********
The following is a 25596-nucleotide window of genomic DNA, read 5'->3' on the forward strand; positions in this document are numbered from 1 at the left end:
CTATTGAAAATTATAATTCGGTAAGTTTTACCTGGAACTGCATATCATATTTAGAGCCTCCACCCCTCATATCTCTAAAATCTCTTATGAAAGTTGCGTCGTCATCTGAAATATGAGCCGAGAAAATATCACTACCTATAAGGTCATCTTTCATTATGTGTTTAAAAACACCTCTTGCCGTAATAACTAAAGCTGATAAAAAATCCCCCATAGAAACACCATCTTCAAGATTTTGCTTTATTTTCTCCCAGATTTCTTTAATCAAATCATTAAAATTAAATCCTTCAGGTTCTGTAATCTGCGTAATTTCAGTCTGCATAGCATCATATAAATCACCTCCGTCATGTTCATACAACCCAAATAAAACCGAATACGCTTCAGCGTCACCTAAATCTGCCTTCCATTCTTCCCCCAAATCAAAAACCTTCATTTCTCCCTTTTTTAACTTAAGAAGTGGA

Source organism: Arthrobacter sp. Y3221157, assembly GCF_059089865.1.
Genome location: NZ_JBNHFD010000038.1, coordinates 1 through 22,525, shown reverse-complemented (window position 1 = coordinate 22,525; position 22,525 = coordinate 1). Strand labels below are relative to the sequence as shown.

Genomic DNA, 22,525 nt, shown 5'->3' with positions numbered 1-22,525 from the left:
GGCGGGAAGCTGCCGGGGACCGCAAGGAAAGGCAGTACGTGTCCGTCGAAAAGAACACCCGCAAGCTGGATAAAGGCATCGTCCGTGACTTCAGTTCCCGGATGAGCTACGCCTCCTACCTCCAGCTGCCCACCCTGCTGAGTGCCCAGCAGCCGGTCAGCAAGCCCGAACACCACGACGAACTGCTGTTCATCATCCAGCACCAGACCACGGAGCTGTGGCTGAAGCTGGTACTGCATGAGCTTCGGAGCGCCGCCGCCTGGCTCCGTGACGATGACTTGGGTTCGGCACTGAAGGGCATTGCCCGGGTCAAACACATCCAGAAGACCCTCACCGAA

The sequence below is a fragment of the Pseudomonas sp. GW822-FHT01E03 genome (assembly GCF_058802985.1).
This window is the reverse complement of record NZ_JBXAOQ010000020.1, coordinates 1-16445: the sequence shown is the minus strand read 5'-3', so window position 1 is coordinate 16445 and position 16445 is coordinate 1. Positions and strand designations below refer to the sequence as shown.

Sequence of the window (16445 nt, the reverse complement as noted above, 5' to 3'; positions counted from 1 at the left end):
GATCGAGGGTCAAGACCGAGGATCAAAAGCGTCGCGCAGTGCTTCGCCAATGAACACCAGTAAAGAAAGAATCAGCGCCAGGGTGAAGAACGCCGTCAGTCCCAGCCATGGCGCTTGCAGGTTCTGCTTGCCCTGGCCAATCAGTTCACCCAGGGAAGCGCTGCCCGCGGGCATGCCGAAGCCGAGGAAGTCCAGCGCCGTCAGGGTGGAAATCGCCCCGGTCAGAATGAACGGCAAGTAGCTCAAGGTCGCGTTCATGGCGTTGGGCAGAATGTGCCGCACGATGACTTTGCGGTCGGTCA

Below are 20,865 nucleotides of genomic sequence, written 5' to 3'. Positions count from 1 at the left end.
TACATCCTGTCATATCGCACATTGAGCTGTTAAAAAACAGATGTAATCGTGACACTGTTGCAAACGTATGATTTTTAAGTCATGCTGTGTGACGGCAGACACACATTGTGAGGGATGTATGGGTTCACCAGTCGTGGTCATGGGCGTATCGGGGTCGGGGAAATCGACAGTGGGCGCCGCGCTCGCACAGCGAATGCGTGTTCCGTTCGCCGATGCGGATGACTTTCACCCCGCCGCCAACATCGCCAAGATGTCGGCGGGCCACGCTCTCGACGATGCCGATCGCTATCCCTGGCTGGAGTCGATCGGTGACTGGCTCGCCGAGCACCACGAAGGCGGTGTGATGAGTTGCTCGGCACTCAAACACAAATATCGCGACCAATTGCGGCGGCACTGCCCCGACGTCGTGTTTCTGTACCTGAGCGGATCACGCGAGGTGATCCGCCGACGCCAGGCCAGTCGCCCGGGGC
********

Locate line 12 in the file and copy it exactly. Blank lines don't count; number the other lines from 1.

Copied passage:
TACATCCTGTCATATCGCACATTGAGCTGTTAAAAAACAGATGTAATCGTGACACTGTTGCAAACGTATGATTTTTAAGTCATGCTGTGTGACGGCAGACACACATTGTGAGGGATGTATGGGTTCACCAGTCGTGGTCATGGGCGTATCGGGGTCGGGGAAATCGACAGTGGGCGCCGCGCTCGCACAGCGAATGCGTGTTCCGTTCGCCGATGCGGATGACTTTCACCCCGCCGCCAACATCGCCAAGATGTCGGCGGGCCACGCTCTCGACGATGCCGATCGCTATCCCTGGCTGGAGTCGATCGGTGACTGGCTCGCCGAGCACCACGAAGGCGGTGTGATGAGTTGCTCGGCACTCAAACACAAATATCGCGACCAATTGCGGCGGCACTGCCCCGACGTCGTGTTTCTGTACCTGAGCGGATCACGCGAGGTGATCCGCCGACGCCAGGCCAGTCGCCCGGGGC